New York Times (12/31/10); C.J. Hughes

Shift Toward Renting Amid Decline in Marriage, Kids

A Fannie Mae survey of 3,600 people around the country concluded that, by a large majority, they’d still really like to own a home, but, in the meantime, renting is looking better every day. “In the near term, there’s significant caution, but it hasn’t changed the basic desire to own,” said Doug Duncan, Fannie Mae’s chief economist. “But no question, people are shifting attitudes toward renting. At the beginning of the year we asked the general public, ‘If you were to move, would you be more likely to rent or own?’ And 30% said they’d rent. Now it’s 33%.” In the same time frame, he said, the percentage of current renters who said they’d continue to rent grew to 59% from 54%. The primary driver of this attitude seems to be financial, Fannie Mae concluded. Americans said they’re not likely to buy because their credit isn’t strong enough, they can’t afford to buy and maintain a house, and they’re just generally queasy about the economy itself. Still, some separate demographic forces are at work that favor the rental world, the survey said. Single people are statistically the least likely to own their homes, and marriage isn’t exactly in fashion these days, Duncan said. Married couples represent a shrinking percentage of the population; 50% of households in 2009 versus 56% in 1990. Historically, having kids has increased the likelihood of buying a home, but the percentage of families in 2009 who had children — 45% — was an all-time low. And, in a flip-flop of circumstances, renters these days are statistically more likely than home owners to have children at home. (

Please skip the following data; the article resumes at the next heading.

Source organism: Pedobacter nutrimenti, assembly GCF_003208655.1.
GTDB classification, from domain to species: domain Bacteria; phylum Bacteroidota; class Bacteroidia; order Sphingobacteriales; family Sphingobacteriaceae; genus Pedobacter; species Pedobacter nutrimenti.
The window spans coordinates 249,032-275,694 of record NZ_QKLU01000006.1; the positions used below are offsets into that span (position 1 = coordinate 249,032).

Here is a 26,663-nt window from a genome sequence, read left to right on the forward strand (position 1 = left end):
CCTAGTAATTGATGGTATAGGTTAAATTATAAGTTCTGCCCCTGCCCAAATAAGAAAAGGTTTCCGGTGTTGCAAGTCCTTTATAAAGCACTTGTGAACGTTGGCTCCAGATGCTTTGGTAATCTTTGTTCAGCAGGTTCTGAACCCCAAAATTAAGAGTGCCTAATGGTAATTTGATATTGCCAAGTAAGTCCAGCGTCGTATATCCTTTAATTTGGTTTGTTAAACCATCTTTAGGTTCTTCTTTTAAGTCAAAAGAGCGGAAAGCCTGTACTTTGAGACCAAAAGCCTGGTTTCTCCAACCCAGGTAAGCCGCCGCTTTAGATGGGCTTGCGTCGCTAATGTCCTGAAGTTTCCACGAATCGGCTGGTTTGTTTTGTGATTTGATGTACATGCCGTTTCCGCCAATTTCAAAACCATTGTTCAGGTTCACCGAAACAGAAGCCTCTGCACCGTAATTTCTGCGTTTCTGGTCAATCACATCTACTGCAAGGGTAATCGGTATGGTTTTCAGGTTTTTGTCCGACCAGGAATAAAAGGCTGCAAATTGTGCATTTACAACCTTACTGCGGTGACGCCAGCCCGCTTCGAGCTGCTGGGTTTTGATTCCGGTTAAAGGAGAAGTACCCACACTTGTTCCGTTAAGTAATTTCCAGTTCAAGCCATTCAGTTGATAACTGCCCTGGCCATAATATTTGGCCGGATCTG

South Florida Sun-Sentinel (12/27/10); Alan J. Heavens, McClatchy/Tribune News

Remodelers Decry Cut in Tax Credit for Energy Savings